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Whether you need a fancy GUI for your Python app, you have an existing Python desktop app which needs some additional functionality or you are mainly interested in a different theme that will freshen up your app, we are here for you. All this is possible with the help of Telerik UI For WinForms Controls.

You read that right! IronPython and the latest Visual Studio 2019 made all this possible! They enable Python desktop applications to work together with WinForms controls. And more importantly, work together with the Telerik UI For WinForms suite and all the goodies that come out of the bag.

Iron Python

IronPython is a powerful open-source variation of Python. It is an adaptation of the Python programming language that runs on top of Microsoft's .NET framework. IronPython can use the .NET Framework and Python libraries, and other .NET languages can use Python code just as easily.

After you install the latest version of IronPython, you can open Visual Studio 2019 which comes with a built-in template project for “IronPython Windows Forms Application” and create your first app.



How to Integrate Telerik RadGridView in Your Application with a Modern Fluent Theme Applied

Now let’s make a huge step onto using Telerik controls. First, you need to install the Telerik UI for WinForms UI component suite—you can download it from here. Then add the required Telerik assemblies into your project folder for using the RadGridView, FluentTheme and RadChartView (spoiler alert—we will need it for later) controls for WinForms.


To reference the binaries in the app, import the clr library and then use the addReference methods. Here you can see how to add references and usings that we are going to need for our sample app.

import clr
import random
from System.Drawing import *
from System.Windows.Forms import *
from Telerik.WinControls import *
from Telerik.WinControls.UI import *
from Telerik.Charting import *
from Telerik.WinControls.Themes import *

Now let’s take a look how we can add a radGridView control, containing a bunch of different columns to our form.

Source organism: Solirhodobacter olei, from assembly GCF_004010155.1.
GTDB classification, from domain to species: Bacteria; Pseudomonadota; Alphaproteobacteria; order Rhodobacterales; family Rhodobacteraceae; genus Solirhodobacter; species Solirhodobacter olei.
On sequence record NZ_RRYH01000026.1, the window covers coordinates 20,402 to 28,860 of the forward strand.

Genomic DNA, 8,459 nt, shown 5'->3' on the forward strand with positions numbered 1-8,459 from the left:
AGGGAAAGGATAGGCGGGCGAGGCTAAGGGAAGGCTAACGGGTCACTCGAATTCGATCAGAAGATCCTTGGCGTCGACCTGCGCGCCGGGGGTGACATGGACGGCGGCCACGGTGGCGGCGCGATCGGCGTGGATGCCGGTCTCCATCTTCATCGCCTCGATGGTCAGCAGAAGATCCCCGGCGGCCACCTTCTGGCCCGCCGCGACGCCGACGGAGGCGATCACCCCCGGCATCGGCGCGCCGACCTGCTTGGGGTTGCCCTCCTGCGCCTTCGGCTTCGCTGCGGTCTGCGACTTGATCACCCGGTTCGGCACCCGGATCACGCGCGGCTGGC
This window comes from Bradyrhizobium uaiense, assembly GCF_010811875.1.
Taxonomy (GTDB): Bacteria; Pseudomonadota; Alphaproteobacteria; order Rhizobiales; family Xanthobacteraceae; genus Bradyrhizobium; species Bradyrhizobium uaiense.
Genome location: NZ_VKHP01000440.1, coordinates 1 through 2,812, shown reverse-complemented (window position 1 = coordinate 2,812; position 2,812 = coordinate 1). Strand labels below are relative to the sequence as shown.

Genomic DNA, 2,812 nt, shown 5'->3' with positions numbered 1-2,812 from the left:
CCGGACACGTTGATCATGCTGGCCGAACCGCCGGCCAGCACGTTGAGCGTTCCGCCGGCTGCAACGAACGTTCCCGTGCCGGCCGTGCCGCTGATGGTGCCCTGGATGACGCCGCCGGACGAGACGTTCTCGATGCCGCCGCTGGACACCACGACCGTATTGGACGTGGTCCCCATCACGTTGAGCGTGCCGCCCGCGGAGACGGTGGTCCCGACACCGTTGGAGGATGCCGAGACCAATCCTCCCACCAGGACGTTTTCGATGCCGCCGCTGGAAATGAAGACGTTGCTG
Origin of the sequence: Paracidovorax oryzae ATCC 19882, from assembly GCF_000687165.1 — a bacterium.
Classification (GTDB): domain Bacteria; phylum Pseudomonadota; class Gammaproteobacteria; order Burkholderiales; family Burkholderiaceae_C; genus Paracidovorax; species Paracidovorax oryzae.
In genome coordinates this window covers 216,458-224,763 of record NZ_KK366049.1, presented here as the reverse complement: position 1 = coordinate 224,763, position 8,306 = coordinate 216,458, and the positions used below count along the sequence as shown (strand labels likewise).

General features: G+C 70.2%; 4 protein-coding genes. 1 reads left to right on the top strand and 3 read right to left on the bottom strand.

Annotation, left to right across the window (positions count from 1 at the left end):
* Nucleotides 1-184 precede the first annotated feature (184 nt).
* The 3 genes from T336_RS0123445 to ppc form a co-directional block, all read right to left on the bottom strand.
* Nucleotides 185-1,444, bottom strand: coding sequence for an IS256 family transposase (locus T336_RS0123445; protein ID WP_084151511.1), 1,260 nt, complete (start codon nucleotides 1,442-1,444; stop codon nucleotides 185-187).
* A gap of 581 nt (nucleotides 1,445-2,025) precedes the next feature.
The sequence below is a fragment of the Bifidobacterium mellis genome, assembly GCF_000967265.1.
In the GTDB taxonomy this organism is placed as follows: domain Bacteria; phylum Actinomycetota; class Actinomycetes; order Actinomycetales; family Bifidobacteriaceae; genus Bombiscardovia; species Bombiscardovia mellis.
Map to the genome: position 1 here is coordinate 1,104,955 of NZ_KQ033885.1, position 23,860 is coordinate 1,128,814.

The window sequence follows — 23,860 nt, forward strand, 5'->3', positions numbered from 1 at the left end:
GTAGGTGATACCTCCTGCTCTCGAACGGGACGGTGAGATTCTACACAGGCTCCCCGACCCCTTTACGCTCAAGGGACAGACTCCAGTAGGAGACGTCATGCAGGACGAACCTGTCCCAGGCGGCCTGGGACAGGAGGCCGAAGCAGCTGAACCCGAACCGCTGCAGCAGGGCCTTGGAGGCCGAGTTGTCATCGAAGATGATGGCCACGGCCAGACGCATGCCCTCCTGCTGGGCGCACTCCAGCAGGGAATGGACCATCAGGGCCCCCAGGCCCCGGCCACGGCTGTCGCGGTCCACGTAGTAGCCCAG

#Define RadGridView
self.radGrid = RadGridView()       
self.radGrid.ForeColor = Color.Black
self.radGrid.Dock = DockStyle.Fill         
#Define Columns
self.decimalColumn = GridViewDecimalColumn()
self.textBoxColumn = GridViewTextBoxColumn()
self.colorColumn = GridViewColorColumn()
self.checkBoxColumn = GridViewCheckBoxColumn()
self.ratingColumn = GridViewRatingColumn()
self.decimalColumn.HeaderText = "DecimalColumn"
self.textBoxColumn.HeaderText = "Text"
self.colorColumn.HeaderText = "ColorColumn"
self.checkBoxColumn.HeaderText = "CheckBoxColumn"
self.ratingColumn.HeaderText = "RatingColumn"
#Populate Rows
for index in range(10):
    self.radGrid.Rows.Add(index, "Sample Text " + str(index), Color.FromArgb(random.randint(1,255), random.randint(1,255), random.randint(1,255)), CheckState.Checked, random.randint(1,100))

The result of this exercise is a radGridView which has the following columns: GridViewDecimalColumn, GridViewTextBoxColumn, GridViewColorColumn, GridViewCheckBoxColumn, GridViewRatingColumn.


If you would like to apply a theme to your controls, as seen in the picture, it can be done as simple as that.

fluent = FluentTheme()
self.ThemeName = fluent.ThemeName
self.radGrid.ThemeName = fluent.ThemeName 

Subscribing to Events and Implementing Your Business Logic

In case you wonder how subscribing to events works it is easier than you might think. Here is a sample of creating a RadButton control and subscribing to its Click event.

#Define RadButton1
self.myButton1 = RadButton()